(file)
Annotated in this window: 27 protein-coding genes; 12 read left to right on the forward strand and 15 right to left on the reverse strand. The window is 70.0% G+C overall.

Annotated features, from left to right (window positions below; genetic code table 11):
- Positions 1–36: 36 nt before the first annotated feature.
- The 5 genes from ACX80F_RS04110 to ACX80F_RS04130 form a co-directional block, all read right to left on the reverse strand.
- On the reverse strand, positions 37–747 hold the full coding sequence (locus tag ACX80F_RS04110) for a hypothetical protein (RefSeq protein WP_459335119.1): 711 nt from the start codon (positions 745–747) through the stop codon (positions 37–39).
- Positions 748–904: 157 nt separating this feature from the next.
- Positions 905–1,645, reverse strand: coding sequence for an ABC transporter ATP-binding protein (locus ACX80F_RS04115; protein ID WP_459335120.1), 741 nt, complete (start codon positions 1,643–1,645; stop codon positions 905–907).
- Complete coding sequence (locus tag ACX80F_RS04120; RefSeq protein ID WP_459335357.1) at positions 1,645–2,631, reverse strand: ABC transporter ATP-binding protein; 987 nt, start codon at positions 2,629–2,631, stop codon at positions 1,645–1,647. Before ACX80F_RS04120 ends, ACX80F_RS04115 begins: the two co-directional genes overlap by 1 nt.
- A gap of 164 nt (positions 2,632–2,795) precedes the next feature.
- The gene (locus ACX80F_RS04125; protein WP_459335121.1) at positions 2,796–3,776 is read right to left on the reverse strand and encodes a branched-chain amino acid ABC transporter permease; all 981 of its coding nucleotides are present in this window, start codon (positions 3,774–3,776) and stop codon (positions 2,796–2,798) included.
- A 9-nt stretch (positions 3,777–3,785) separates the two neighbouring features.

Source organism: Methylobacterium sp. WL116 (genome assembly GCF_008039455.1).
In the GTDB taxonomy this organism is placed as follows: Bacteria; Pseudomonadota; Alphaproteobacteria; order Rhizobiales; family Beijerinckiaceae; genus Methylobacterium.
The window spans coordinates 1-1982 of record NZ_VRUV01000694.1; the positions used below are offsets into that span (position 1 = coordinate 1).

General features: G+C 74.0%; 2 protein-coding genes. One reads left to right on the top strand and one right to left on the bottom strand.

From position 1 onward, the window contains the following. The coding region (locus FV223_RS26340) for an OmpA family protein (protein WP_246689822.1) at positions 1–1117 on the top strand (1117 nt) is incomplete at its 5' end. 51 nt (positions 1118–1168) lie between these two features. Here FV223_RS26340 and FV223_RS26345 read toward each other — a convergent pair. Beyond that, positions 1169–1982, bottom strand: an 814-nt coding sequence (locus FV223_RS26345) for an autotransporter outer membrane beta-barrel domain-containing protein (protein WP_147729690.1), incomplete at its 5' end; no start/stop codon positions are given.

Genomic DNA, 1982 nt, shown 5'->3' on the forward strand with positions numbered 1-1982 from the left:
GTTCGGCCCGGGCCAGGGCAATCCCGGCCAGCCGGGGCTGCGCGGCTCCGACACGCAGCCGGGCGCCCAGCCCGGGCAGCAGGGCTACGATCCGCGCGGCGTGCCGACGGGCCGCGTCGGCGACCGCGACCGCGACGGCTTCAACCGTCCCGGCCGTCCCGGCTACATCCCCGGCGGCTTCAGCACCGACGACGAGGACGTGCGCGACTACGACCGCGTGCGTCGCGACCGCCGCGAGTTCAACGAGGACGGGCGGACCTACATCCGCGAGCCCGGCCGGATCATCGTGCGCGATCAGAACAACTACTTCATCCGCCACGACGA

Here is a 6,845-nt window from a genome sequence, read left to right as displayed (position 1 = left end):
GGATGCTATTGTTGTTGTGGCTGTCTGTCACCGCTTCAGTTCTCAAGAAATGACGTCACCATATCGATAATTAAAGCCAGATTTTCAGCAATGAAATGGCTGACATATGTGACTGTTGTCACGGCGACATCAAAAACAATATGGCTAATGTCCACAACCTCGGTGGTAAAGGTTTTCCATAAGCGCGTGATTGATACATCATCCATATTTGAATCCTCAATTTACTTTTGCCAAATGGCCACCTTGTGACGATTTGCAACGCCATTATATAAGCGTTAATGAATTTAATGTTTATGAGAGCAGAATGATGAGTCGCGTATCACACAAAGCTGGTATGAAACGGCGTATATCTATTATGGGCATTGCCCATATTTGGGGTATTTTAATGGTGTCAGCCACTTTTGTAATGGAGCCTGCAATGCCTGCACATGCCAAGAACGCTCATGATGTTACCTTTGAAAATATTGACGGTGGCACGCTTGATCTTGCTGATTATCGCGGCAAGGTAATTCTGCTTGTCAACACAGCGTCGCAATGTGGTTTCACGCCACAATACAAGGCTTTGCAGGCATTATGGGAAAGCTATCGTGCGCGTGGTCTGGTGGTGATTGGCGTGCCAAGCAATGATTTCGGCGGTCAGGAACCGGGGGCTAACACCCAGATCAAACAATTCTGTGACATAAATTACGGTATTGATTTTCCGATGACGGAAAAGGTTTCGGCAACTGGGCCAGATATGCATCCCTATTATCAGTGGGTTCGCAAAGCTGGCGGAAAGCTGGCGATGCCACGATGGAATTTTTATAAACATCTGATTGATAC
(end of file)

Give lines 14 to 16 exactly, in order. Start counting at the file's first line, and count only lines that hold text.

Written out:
The window spans coordinates 1-1982 of record NZ_VRUV01000694.1; the positions used below are offsets into that span (position 1 = coordinate 1).

General features: G+C 74.0%; 2 protein-coding genes. One reads left to right on the top strand and one right to left on the bottom strand.

From position 1 onward, the window contains the following. The coding region (locus FV223_RS26340) for an OmpA family protein (protein WP_246689822.1) at positions 1–1117 on the top strand (1117 nt) is incomplete at its 5' end. 51 nt (positions 1118–1168) lie between these two features. Here FV223_RS26340 and FV223_RS26345 read toward each other — a convergent pair. Beyond that, positions 1169–1982, bottom strand: an 814-nt coding sequence (locus FV223_RS26345) for an autotransporter outer membrane beta-barrel domain-containing protein (protein WP_147729690.1), incomplete at its 5' end; no start/stop codon positions are given.